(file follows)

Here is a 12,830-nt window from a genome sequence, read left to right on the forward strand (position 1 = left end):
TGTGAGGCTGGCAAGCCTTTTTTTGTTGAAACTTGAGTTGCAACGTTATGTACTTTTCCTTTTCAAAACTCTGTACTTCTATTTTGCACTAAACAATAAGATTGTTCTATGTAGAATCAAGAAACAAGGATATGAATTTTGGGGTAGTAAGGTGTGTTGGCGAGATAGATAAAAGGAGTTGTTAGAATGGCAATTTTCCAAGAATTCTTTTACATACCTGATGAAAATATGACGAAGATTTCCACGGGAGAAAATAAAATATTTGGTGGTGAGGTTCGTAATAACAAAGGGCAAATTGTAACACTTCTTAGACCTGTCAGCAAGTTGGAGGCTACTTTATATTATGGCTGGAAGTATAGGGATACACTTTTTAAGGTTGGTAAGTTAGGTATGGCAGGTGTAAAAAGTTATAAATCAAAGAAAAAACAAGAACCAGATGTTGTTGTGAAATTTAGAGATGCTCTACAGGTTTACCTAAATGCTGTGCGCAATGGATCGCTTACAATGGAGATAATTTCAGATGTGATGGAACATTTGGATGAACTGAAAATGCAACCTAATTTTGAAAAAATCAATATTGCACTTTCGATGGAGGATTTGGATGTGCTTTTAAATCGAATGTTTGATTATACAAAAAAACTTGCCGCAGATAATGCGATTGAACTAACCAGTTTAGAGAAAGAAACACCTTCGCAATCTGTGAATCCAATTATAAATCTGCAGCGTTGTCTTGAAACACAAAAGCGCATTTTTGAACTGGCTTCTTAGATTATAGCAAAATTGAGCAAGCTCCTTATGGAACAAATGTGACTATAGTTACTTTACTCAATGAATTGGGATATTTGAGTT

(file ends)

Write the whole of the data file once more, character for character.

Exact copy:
Here is a 12,830-nt window from a genome sequence, read left to right on the forward strand (position 1 = left end):
TGTGAGGCTGGCAAGCCTTTTTTTGTTGAAACTTGAGTTGCAACGTTATGTACTTTTCCTTTTCAAAACTCTGTACTTCTATTTTGCACTAAACAATAAGATTGTTCTATGTAGAATCAAGAAACAAGGATATGAATTTTGGGGTAGTAAGGTGTGTTGGCGAGATAGATAAAAGGAGTTGTTAGAATGGCAATTTTCCAAGAATTCTTTTACATACCTGATGAAAATATGACGAAGATTTCCACGGGAGAAAATAAAATATTTGGTGGTGAGGTTCGTAATAACAAAGGGCAAATTGTAACACTTCTTAGACCTGTCAGCAAGTTGGAGGCTACTTTATATTATGGCTGGAAGTATAGGGATACACTTTTTAAGGTTGGTAAGTTAGGTATGGCAGGTGTAAAAAGTTATAAATCAAAGAAAAAACAAGAACCAGATGTTGTTGTGAAATTTAGAGATGCTCTACAGGTTTACCTAAATGCTGTGCGCAATGGATCGCTTACAATGGAGATAATTTCAGATGTGATGGAACATTTGGATGAACTGAAAATGCAACCTAATTTTGAAAAAATCAATATTGCACTTTCGATGGAGGATTTGGATGTGCTTTTAAATCGAATGTTTGATTATACAAAAAAACTTGCCGCAGATAATGCGATTGAACTAACCAGTTTAGAGAAAGAAACACCTTCGCAATCTGTGAATCCAATTATAAATCTGCAGCGTTGTCTTGAAACACAAAAGCGCATTTTTGAACTGGCTTCTTAGATTATAGCAAAATTGAGCAAGCTCCTTATGGAACAAATGTGACTATAGTTACTTTACTCAATGAATTGGGATATTTGAGTT